It has long been known that the
cooking of such -stuff -as tomatoes in
brass kettles is dmgerous. Iowa stale
lie !g iter.
A facinatin youth, of Louisville,
was vetj badly sold by the matron of
the KeatUoky tato I?risonv in whose'
daughter he seemed to cvioce a very
strong interest, while travelling in a
railway car. Thinking that th flirta
tion had continued Joag enough, she
suddenly changed her eat bb the side
of the young man, and whispered in
his car, Sir, you are a total stranger
to me, but. I feel it my duty to inform
you, in order to warn vou of im pending '
evil, that that young lady is just out of
the i State iPrison ; ' A - passenger was
seen to alight, at the next station. 1 '
.Subscribe forlhe ltlepuBLiCAN.'
Att,y & Cotin8elloral-Law
Dallas, Polk '' County, Oregon. ?
OFFICE in the Court House. ( 31-ly
Js Ct GRUBS, rT. Dt
Offers bis Services to the Citizens of Dallas
and Vicinity.
P. A. Fbkch. 1 j J. McMahos.
Independence, Polk Uouuty.
All Kinds of Blacksmithlng-tloneon Short
Notice, and to the Satiefaction of Custoujf r,
and at Reasonable Hates.
Special attention paid to IIorse-.whoeIog.
Oct. 27, 1870. A ilcAlAIION.
V It 14 Al H M II lilt! , ..,
TirXT TUB ' .
II aa been RE FITTED, and no pains is now
spared to make all who may call Com for table
aud Happy. '
A good Stable U i-ept in connection with the
House. 1 Call and see us.
jr. it. sixes, m. jdm
tMiyxician and 8urgcon,
Dallas, Clgn.
Having returned practice, will gire special
attention to Obstetrics, and the treatment of
the dim.-ae of Women and Childien.
PiPUCice at bis residence.
. W. D. JliPFIUliS, M. '!.,'
Ph y i cia n a n il Su reon ,
. " I2ola, Oregon.
Special attention given to Obstetrics and
Diseases of Women. ltf
J. IZ. DA VI !., M. D.,
Physician and Snrcon,
Independence, On. j
T. V. 15. Kinlirce.
JT Office at residence. 14yl
- - hr- .
Attorney and Counsellor-at-Law,
halem, m:(;o, i
Will practice in aH the Courts of Record and
Inferior Courts of this State.
OFFICEIn Watkiods A Co's Brick, np
Attorney & Counsellor-At-Law,
Dallas, Oregon,
Will practice in all tbe Courts of the State. 1
Attorney and Counsellor-at-Lavv.
Dallas. Oregon.
Special attention given to Collections and to
matters pertaining to Real Estate. 1
ORO. B. C'lRRr. n. nURLET.
- . 3 tf -
I.arayette, Oregon.
3 tf
R. r. I
, c. r. FKItRV,
A'ofnry Public
Real Klntc Brokers and
Collection Ascnts,
Northwest Cor, of First and "Washlngfon
;-'.;. Streeti, .. v
Special attention given to tbe sale of Rl
' iUfl' Collections made in Oregon and tbe
Property, town lots, Improved farms, stock
ranches, lands, Ac., situated in the best portions
of Oregon and W. T., for .sale on.reasonable
terms. , ... ; .;! 3 tf .
Carriage anil Omaiiieiila!
: ;-S rdP AlIWT E R,
Comnjeruia ftrset, t
Opposite SUrksy's Block,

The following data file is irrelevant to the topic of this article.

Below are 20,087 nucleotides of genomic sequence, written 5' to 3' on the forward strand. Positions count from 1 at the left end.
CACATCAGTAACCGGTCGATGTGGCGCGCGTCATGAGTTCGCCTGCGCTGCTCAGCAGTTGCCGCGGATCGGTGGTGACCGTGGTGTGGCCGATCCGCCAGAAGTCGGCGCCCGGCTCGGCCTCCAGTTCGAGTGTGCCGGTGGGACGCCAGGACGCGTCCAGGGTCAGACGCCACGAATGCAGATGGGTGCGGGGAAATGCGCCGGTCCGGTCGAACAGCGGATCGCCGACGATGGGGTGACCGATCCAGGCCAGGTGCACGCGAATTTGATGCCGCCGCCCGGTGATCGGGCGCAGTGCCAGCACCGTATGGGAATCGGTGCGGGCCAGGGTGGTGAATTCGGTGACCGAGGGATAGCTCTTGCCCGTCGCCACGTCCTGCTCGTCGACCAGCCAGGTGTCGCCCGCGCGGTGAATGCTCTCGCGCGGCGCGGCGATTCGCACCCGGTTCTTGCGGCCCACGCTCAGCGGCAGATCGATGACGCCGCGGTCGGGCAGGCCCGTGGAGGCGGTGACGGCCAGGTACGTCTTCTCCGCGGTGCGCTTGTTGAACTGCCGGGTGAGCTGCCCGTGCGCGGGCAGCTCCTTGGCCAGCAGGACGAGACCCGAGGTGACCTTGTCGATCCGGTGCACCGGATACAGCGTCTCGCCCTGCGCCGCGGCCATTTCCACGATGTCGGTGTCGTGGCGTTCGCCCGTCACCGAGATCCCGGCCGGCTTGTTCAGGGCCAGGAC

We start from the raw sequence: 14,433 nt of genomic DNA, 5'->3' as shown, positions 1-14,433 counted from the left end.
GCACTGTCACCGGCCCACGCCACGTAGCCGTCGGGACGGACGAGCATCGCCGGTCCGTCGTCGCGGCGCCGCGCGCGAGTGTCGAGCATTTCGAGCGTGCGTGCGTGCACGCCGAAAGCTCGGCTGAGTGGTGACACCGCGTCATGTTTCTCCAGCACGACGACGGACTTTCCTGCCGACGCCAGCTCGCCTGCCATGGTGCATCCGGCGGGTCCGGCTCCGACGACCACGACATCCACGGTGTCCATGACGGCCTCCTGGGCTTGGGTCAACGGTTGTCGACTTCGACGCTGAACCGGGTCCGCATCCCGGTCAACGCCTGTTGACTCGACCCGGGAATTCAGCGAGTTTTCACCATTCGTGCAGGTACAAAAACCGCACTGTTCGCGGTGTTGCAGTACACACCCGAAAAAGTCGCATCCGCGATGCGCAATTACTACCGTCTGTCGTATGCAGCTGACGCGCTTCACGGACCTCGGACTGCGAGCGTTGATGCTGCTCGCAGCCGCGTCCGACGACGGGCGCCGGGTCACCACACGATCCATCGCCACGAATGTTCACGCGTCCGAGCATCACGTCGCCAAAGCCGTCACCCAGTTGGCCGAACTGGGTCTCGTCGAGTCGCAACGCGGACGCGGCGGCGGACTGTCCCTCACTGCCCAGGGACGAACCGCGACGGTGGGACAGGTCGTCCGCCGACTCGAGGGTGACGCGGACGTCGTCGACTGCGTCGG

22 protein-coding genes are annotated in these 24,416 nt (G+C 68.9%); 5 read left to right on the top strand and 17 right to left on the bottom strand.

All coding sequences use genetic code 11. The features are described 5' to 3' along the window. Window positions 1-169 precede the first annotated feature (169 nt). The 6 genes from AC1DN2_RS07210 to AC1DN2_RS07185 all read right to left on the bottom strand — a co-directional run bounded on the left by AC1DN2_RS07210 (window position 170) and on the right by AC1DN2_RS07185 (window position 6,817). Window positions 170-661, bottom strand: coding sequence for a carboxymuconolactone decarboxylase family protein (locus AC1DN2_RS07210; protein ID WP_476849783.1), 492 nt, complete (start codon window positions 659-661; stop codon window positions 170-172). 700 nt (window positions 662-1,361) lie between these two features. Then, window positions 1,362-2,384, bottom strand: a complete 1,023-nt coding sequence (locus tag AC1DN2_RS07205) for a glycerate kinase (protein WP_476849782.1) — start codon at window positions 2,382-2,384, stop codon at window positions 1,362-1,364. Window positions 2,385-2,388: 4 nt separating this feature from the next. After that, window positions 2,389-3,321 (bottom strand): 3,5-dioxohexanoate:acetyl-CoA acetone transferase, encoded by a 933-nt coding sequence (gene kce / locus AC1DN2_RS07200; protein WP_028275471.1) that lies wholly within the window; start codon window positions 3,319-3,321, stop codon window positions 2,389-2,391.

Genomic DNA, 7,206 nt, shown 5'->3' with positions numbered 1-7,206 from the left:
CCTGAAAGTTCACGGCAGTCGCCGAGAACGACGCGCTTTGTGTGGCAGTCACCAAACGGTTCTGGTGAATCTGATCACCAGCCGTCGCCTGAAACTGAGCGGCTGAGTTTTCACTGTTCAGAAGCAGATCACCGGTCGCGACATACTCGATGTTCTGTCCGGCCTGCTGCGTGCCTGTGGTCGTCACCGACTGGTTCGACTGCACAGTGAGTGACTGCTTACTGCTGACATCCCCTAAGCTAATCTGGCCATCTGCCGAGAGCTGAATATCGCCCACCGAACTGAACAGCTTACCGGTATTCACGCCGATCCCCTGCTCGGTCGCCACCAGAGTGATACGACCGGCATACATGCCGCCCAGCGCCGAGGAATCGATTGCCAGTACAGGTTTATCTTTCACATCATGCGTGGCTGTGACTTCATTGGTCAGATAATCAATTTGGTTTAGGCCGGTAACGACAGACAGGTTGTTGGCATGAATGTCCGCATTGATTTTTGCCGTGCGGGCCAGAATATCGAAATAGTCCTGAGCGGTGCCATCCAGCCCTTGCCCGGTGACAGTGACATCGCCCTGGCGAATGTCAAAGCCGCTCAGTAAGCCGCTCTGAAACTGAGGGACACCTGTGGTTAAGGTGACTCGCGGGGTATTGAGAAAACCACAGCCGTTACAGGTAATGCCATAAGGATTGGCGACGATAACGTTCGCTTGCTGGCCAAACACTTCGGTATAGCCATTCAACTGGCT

; gl'tf i 8ALEII.
i:y--i:--'&.'Vi FORBES, e
yltt'j &ounscllor-al-Iaii
Lafayette, Oregon. , .
;..ys,..J .-;,... , S.tf
: - ' ' '
Cash or Marketable Produce at i
mo ones DLocir, SAtrrx
Goods by the Package at Reduced Rate :
myl),3tf . .
Undenvood. Barker M Co,
Commercial.; street. , Salem. Oregon
after the most approved styles an
the best of workmanship, on short notice, and ,
, 2Mf J-;;; :V-vt :,
Main st. (opposite the Con rt House), Dallat,
IIarnes, Saddles, E-ruiles,")i'hips. Collars,
Cheek Lines, etc., etc., of all kinds, which he is
prepared to sell at the lowest living rates. . , .t
REPAIRING duoo on short notice. r
' Fine Cloth Gaiters? if so, supply yonr
selves at J. II LEWIS'S.
At J. H. LEWI'S.
Slain rcet.
Dallas, Ogn.
) I Bitters, Cigars, Candies, Oysters if
and Sardines will be served to gentle-rmmn
men on tbe otitido of the center, by a gentW
man who has an eye to 'bis" on tbe inside.
go eome along, boys ; make no delay, and .
e will soon'bear what you bsre to say. . '
32 W. F. CLING AN.
Importers and DeAkrs.in -1 f
.... AND , --j
Hie Largest Slock and the Oldest For
iilturc House In Portland.
Dallas, Polk C'ounty, Oregon.
MR. M. M. OGLESBY Priscipaj
MISS C. A. WATT.................AstTAXT.'
This Institution was Re opened on Mon
day, tbe 31st of October. The Teachers are
determined to do everything in .their power to'
uike tiiis -School secn4 to nonj, ol .it grade,
id the State. They earnestly soUcit the hearty,
Co-operation of 'the Community ,nnd a Liberal
Patronage from tho Public. 1 : ? ' ' : : a
Pkimart, per Terv. ........$1 00
Commox EsGUsn, per Terra 00
IIiauKR ExGi tsn, per Term......... ........ 8 00
Latin or French Language, Two Dollar.
Extra. ? - 1 '
These figures will he greatly,redueed;ly the
application of the Endowment Fund. Alt
Students entering the School will share equally
the benefit of this Fund.
Students will not be sdmittel for a less
period than a Half Term. . Charges will be
made from tho time of Entering. - ' . ( ;!, ... f . ;
No deduction made' for Absence, , ax pt' in
ease of protracted Sickness.
N. LEE,. Ckairma Er, Com.' 1
WM. HOWE, See. of BynrJ. i?
... .: "- vn
will give the highest market price for
wool, delivered at their factory in Polk Co. V
Their Store is also open, with a genera) as
sortment of Dry Goods, Uroccrics, Hardware,
Ac. .;1 ' 2-tf '
W, C llrown A Co.'are requested to come for
ward and settle their notes and aeornts. ss
the busincar of the late firm mist be' setUed!
without further delay. , , , . , . ,
- W. C. EI OWN A C. "
Dallas, Ogn., August 24, 1870 , 25-tf
V vV"i A. M. Dallss. holds Its rnvnlar
Vmntjication,f on th Saturday preceding
the Ful Moon in each month, unless the moon
fulls on Saturday then on that day, at ote
o'clock, , , : (
Also, on tn ond Friday In each month
at 7 o'clpk, P. M for tba purpore of lmprrYi
ment of .the Craft In Masonry, and for, Mich;
other work as the Master may from time jt
time order. :,, ' , . i i: 7.
All Brethren In good standing are invited
ttcd By order of the W..W
' M ft v '